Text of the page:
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Harry's Last Stand: How the world my generation built is falling down, and what we can do to save it Hardcover – 5 Jun 2014
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'A kind of epic poem, one that moves in circular fashion from passionate denunciation to intense autobiographical reflection ... should be required reading for every MP, peer, councillor, civil servant and commentator. The fury and sense of powerlessness that so many people feel at government policy beam out of every page.' * Melissa Benn, Guardian * 'Smith's unwavering will to turn things around makes for inspirational reading.' * Big Issue North * '[With] sheer emotional power ... Harry Leslie Smith reminds us what society without good public services actually looks and feels like.' -- Melissa Benn * New Statesman * 'Mr Smith's is a rousing, earthy writing that's part Tony Harrison, part Dennis Skinner' * NudgeMeNow.com * 'This hymn of wrath against the toxic nexus of money and power in austerity UK from a Bradford pauper's son, excommunicated from the Catholic church for marrying an "enemy" woman in post-war Germany, is a compelling life-verdict.' * Paul Routledge, The Tablet * 'Harry's Last Stand is fast becoming a well-deserved publishing phenomenon. It is a breathtaking argument, brilliantly delivered, who said only the new generation have the capacity to make a difference?' -- Mark Perryman * Left Futures * 'A moving first-person account from 91-year-old Harry Leslie Smith of growing up before the creation of the welfare state and NHS. Making a simple, emotive case for progressive politics, Smith was the star turn at this year's Labour party conference.' * Guardian [Best Political Books of 2014] * 'Harry Leslie Smith is absolutely one of my heroes. Everyone should read this and be humbled.' -- Annie Lennox `It is not enough to read Harry's record of the struggles and hopes of a generation - we have to re-assert his principles of common ownership and the welfare state. If Harry can do it, we should too!' -- Ken Loach 'I read Harry's Last Stand in a single sitting. Labour should read to get fire in bellies. Tories should read in shame.' -- Alastair Campbell 'Seek this one out. If it doesn't make you angry there's something wrong with you. It's inspirational stuff.' -- Rick O'Shea Shortlisted for 'Polemic of the Year' - Paddy Power Political Book Awards 2015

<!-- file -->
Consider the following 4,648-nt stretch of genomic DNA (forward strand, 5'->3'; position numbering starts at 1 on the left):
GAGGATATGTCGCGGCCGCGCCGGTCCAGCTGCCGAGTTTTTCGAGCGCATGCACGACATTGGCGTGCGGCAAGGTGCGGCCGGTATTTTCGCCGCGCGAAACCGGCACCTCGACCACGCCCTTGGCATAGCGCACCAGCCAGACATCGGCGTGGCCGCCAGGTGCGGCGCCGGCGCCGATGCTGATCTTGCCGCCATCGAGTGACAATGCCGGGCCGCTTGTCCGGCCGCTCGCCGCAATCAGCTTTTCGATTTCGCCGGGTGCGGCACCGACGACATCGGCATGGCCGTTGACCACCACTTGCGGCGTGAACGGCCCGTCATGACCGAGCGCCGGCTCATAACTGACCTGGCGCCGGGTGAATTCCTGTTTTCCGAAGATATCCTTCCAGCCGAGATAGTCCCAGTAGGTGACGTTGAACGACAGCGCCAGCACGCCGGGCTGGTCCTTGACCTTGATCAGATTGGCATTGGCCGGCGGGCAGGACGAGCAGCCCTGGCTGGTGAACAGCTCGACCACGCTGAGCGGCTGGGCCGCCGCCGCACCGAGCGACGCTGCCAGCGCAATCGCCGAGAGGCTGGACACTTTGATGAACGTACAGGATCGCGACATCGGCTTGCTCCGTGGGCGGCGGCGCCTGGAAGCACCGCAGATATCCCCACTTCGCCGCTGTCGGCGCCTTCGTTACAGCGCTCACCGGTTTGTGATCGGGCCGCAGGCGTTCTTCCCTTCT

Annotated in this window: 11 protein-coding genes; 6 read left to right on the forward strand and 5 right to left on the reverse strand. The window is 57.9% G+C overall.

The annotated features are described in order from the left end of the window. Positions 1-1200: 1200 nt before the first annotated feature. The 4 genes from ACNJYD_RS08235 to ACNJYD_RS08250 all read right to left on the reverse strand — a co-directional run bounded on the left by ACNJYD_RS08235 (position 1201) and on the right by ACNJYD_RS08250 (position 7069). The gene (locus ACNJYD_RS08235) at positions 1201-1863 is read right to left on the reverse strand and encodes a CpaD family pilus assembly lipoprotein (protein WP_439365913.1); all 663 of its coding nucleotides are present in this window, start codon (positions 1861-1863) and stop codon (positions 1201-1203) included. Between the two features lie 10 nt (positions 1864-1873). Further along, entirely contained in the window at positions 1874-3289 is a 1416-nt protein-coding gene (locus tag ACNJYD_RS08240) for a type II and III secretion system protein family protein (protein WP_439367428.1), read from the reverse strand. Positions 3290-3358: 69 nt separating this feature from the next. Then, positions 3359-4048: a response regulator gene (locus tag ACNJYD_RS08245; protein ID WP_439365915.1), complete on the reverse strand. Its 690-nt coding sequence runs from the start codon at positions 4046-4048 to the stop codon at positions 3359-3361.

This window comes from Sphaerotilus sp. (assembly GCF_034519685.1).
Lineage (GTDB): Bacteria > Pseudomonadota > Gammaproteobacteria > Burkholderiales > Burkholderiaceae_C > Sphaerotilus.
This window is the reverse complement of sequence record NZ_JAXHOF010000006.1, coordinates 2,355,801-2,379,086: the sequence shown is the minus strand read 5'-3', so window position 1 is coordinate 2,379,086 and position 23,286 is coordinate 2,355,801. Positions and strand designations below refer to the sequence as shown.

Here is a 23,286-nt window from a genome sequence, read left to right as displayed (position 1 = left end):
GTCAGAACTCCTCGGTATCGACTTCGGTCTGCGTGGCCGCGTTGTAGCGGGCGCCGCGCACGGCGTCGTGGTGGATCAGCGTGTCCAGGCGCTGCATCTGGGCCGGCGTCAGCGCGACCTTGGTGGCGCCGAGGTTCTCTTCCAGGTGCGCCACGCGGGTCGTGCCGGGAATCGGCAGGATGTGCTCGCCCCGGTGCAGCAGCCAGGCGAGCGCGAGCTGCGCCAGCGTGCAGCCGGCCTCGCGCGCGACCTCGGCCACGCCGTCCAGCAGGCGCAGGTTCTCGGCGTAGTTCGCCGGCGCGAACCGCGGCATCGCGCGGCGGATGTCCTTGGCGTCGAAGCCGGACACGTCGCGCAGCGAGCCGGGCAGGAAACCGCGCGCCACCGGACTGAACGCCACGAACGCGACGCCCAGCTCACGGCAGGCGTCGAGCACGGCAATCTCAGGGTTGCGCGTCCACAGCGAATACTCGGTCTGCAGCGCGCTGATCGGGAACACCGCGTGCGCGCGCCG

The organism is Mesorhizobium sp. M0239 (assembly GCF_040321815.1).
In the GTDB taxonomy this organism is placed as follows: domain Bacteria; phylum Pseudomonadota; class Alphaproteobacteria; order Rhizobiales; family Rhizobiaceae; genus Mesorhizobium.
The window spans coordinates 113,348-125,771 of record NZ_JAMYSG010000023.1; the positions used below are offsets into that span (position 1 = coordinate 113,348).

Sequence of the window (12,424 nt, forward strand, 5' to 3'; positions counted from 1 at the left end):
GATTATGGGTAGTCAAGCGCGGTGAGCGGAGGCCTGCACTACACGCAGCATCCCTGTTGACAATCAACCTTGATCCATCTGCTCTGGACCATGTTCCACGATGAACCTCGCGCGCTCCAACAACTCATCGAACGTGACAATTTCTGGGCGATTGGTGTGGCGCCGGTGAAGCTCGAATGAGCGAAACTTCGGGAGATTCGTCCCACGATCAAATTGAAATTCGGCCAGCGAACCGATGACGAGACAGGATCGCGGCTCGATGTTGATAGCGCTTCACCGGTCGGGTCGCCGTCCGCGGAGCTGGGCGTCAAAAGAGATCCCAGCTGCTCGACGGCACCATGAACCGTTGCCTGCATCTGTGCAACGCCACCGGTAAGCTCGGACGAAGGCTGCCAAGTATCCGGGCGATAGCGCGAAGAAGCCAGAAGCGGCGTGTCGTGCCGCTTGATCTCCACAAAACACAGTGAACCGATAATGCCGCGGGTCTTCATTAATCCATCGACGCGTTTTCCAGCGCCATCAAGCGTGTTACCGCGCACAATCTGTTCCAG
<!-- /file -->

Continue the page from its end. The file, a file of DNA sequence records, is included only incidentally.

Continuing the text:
About the Author
Harry Leslie Smith is a survivor of the Great Depression, a second world war RAF veteran and, at 91, an activist for the poor and for the preservation of social democracy. His Guardian articles have been shared over 80,000 times on Facebook and have attracted huge comment and debate. He has authored numerous books about Britain during the Great Depression, the second world war and postwar austerity. He lives outside Toronto, Canada and in Yorkshire.
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He feels Britain has gone from a nation that stood up to fascism and Hitler and created the welfare to state to one that elects governments that are totally in thrall to big business. He’s seen the same things occur at different points in his life and says he may be old but he still has the same worries as many people.
He feels that people are living in a culture of fear fuelled by tabloid sensationalism. People are getting caught up in stories about immigration and are losing sight of those in need. He wonders why the tabloids castigate ordinary people while huge corporations dodge tax. He watches the news but it feels tired, as if written by lobbyists.
Harry describes the motions of his day and recalls distant memories. He remembers the Great Depression and gives a heartbreaking account of the experiences of his own family. He worries about the NHS and housing and wonders how the beautiful systems set up to protect the poor are being destroyed. He’s concerned that Britain could be withering into two nations, the rich and the poor.
Harry says that people need to vote to make sure a wide range of voices are heard. Britain’s social safety net is at risk if people don’t take action to protect it. Big business must be taxed properly and he feels young people should travel the length and breadth of the country to see the wide diversity and gain a good knowledge of all walks of life.
This could easily have become a bit of a rant about the state of the nation but Harry has let us in on his own personal experience to put forward a passionate argument for people to think about the things that really matter and benefit society as a whole. These things must be protected in order to create a fairer, more tolerant and ultimately happier and better society.
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